Egypt is talking about a treaty … and Ethiopia: we will not neglect our rights

In the last episodes of the complex Renaissance Dam crisis, the Egyptian Foreign Ministry stressed the need to reach an agreement as soon as possible before the start of the second phase of filling the dam reservoir during the Renaissance Dam meeting today, Sunday, in order to achieve the common interests of the three countries and to protect Egypt’s rights and water interests. Ethiopia insisted that it would “not accept any agreement that would limit its ownership of the Nile.”

Also, Egyptian Foreign Minister Same Shoukri and Irrigation Minister Mohamed Abdel Adi today attended a six-way cabinet meeting on the Grand Ethiopian Renaissance Dam.

Need to agree soon

In a statement, the Egyptian Foreign Ministry stressed the need to reach an agreement on the Cairo Renaissance Dam as soon as possible, before the second phase of filling the dam reservoir begins, to achieve the common interests of the three countries, as well as to protect Egypt’s rights and water interests.

According to the Egyptian Ministry of Foreign Affairs – the meeting ended in the presence of observers and experts participating in the negotiations appointed by the African Union Commission for a one-week round of talks between the three countries, with the aim of discussing the main features and controversial points of the Renaissance Dam Agreement. This weekend, another six-party ministerial meeting chaired by South Africa was held to review the outcome of the tripartite round of talks.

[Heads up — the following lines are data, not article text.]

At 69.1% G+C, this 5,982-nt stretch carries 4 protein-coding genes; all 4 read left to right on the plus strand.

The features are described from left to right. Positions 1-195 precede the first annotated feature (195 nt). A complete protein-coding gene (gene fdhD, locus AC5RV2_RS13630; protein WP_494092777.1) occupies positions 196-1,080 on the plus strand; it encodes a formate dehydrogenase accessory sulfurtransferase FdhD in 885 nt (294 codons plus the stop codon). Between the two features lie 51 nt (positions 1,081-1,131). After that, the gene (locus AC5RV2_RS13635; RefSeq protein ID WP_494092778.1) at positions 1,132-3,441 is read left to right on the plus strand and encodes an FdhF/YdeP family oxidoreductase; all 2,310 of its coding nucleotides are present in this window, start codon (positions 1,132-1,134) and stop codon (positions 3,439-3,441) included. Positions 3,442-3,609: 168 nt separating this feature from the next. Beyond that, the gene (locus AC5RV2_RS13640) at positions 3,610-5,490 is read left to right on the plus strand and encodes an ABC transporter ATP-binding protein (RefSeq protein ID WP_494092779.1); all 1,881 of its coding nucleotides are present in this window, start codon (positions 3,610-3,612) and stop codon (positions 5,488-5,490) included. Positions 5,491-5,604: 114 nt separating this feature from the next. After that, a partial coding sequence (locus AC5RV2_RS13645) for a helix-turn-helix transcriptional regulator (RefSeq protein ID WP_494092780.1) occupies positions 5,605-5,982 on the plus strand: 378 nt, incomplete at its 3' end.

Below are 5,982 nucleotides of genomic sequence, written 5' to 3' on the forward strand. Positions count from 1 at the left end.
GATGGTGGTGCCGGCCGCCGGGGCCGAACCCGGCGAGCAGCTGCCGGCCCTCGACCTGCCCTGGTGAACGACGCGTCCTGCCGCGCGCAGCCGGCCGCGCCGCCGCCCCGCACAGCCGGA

78% of the dam is building

The Ethiopian Ministry of Irrigation, on the other hand, said that the ministers of the three countries had exchanged views on the continuation of the tripartite talks, focusing on the draft document submitted by experts appointed by the President of the African Union, pointing to the completion of 78% of the construction of the Renaissance Dam.

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The Ethiopian Roy expressed his positive view of the Addis Ababa draft document and expressed his willingness to use it as an integrated work document for the Tripartite Negotiations, confirming the agreement on most of the issues related to the first filling and revitalization of the dam.

Ethiopia insisted that it would not accept any agreement restricting the right to use the Nile water in any way, indicating its commitment to conclude negotiations in good faith to reach an agreement.

For its part, the three countries reviewed their positions on the possibility of reaching a formula that would allow the Sudanese Ministry of Irrigation to resume negotiations in light of the positive developments that African experts have submitted to the three countries.

Obscure role for experts

Sudan welcomed the development, saying it was not enough because experts did not have a clear role to play in facilitating negotiations and proposing solutions to future problems.

The meeting ended this week with the implementation of Sudan’s proposal to dedicate itself to bilateral meetings between the three countries and a group of experts and observers.

The South African delegation called for these meetings to be dedicated to recognizing the agreement and differences between the three countries, in the hope that the tripartite meetings would reconvene on Sunday, January 10, and that the talks would end by the end of this January and precede the conclusion of the African Union meeting in South Africa.

It is noteworthy that the three countries have held several rounds of talks since Ethiopia began implementing the project in 2011, but have so far failed to reach an agreement on filling and operating the largest reservoir behind the 145-meter-long Renaissance Dam.

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The last round of video conference talks, held in early November, ended without progress.

Esmond Harmon

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